Book review: HTML & XHTML, O'Reilly

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original in en Miguel A Sepulveda

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Miguel Angel is the "retired" LinuxFocus founder. This lucky man now works for Disney cooperation.

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Authors: Chuck Musciano & Bill Kennedy
Publisher: O'Reilly

A few months ago, when I decided to get an update on HTML 4.0 and the new exciting features of Cascading Style Sheets (CSS) and XHTML, my first goal was to find a nice reference book on the subject. Since I already had some prior knowledge of HTML 3.0, I wanted something that would go straight to the point but at the same time be exhaustive on the topics.

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The book

It is hard to find good books on popular subjects like this mainly because there are too many bad books. I tried to stay away from those "bibles" of more than thousand pages, most of which wasted in useless tables and pointless pictures.

As always O'Reilly didn't disappoint me by bringing to us "HTML & XHTML" by Chuck Musciano and Bill Kenney. It is a readable, fast moving and compact book. Those of us with the need for a good reference book certainly appreciate this one. It is also accompanied by a great foldable reference card three pages in size. The reference card comes very handy for reviewing the syntax and options of the various HTML and XHTML tags.

The authors use the first seven chapters to tour the reader through the origins of the web, and HTML. They describe all the tags very effectively without losing site of what is really important for the reader who wants to write HTML documents. Again and again, Musciano and Kennedy emphasize a point often missed by novices, that HTML is a markup language developed to format content and not form. I have personally witnessed the difficulties people coming from the desktop publishing world have trying to force HTML to work as a typesetting language. It just doesn't work because it was not designed with that objective in mind. Musciano et al are very good at explaining the origins of HTML and making the reader understand its limitations. It also seems to me that they like the point of view of emphasizing content over form, so that it is up to the browser to format and present the document as it seems appropriate.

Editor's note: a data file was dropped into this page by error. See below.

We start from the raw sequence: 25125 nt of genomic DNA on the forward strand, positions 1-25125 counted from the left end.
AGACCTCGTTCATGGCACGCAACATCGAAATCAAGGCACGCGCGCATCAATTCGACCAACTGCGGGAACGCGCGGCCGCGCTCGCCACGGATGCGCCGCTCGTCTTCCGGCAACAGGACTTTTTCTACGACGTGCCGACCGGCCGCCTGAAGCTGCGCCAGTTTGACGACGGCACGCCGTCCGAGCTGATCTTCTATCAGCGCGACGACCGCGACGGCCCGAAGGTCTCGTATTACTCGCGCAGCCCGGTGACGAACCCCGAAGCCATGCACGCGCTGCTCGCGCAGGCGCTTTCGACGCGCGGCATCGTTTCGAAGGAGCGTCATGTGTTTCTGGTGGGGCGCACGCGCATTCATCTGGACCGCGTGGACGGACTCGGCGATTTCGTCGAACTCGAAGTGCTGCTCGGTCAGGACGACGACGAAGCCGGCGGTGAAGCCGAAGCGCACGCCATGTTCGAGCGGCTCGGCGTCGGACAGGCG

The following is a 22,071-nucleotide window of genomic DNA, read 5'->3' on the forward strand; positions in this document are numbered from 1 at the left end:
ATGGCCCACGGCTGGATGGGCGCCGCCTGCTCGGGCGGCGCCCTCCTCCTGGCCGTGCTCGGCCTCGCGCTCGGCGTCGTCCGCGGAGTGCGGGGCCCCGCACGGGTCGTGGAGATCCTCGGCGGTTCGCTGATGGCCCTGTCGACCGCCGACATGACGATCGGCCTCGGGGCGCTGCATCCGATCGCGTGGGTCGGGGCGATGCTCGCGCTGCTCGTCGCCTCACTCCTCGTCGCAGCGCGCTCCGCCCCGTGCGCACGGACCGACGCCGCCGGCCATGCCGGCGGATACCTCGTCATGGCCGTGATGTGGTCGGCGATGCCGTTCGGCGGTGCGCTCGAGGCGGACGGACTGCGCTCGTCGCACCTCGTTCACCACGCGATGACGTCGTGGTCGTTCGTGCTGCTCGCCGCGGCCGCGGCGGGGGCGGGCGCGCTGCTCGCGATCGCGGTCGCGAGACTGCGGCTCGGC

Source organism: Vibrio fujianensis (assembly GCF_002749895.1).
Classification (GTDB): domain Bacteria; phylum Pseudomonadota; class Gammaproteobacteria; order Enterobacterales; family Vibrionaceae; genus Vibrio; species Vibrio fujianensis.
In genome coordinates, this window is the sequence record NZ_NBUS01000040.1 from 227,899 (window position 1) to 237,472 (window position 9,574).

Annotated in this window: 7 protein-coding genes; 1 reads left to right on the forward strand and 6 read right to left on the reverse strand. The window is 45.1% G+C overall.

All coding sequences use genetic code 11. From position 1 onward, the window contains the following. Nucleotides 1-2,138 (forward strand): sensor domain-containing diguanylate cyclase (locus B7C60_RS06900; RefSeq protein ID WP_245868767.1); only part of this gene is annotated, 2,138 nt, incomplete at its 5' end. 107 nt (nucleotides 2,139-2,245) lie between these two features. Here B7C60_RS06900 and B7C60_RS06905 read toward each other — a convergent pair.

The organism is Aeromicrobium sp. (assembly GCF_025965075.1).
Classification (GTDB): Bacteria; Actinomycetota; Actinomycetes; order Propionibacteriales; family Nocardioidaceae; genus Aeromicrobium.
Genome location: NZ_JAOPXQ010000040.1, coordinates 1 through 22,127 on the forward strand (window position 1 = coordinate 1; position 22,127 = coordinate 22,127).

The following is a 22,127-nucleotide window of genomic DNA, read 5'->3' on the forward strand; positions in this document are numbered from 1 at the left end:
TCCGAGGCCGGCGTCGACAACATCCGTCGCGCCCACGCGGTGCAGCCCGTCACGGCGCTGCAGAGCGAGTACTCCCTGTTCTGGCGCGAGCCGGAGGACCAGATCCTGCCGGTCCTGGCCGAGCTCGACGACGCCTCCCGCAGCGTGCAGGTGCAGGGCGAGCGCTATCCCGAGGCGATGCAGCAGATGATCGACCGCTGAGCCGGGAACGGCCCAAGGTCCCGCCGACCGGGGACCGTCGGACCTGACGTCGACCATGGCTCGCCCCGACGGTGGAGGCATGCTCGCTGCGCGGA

Now passing from HTML 3.0 or older to HTML 4.01 is tricky, specially because it seems every major provider of web browsers out there has decided to implement some and omit parts of the standard. There are also many third party extensions to HTML that add complexity to the mix. In this book I had not much problem following what is old HTML and what is new in 4.01. Also the reader will find a list of popular HTML extensions found in the two most widely used browsers nowadays: Netscape and Explorer.

As mentioned above, HTML was not designed with document style formatting in mind. It was developed mainly by scientists to facilitate the sharing of knowledge through a local network. In any case at the present time the applications of HTML have far exceeded the expectations of its original designers. For this reason the W3C (Organisation in charge of the HTML standard) added to HTML 4.0, Cascading Style Sheets. Chapter 8 in the book give us a very easy to understand primer on the use of these new features. It shows how to use styles for the formating of text. Hopefully CSS will help close the gap left by HTML and typesetting languages.

synopsis of the book

Title HTML & XHTML The Definitive Guide
(4th Edition)

Authors Chuck Musciano & Bill Kennedy

Chapter1 HTML, XHTML and the World Wide Web
Chapter2 Quick Start
Chapter3 Anatomy of an HTML document
Chapter4 Text Basics
Chapter5 Rules, Images and Multimedia
Chapter6 Links and Webs
Chapter7 Formatted lists
Chapter8 Cascading Style Sheets
Chapter9 Forms
Chapter10 Tables
Chapter11 Frames
Chapter12 Executable Content
Chapter13 Dynamic Documents
Chapter14 Netscape Layout Extensions
Chapter15 XML
Chapter16 XHTML
Chapter17 Tips, Tricks and Hacks
Appendix A HTML Grammar
Appendix B HTML/XHTML Tag Quick Reference
Appendix C Cascading Style Sheet Properties Quick Reference
Appendix D The HTML 4.01 DTD
Appendix E The XHTML 4.01 DTD
Appendix F Character Entities
Appendix G Color Names and Values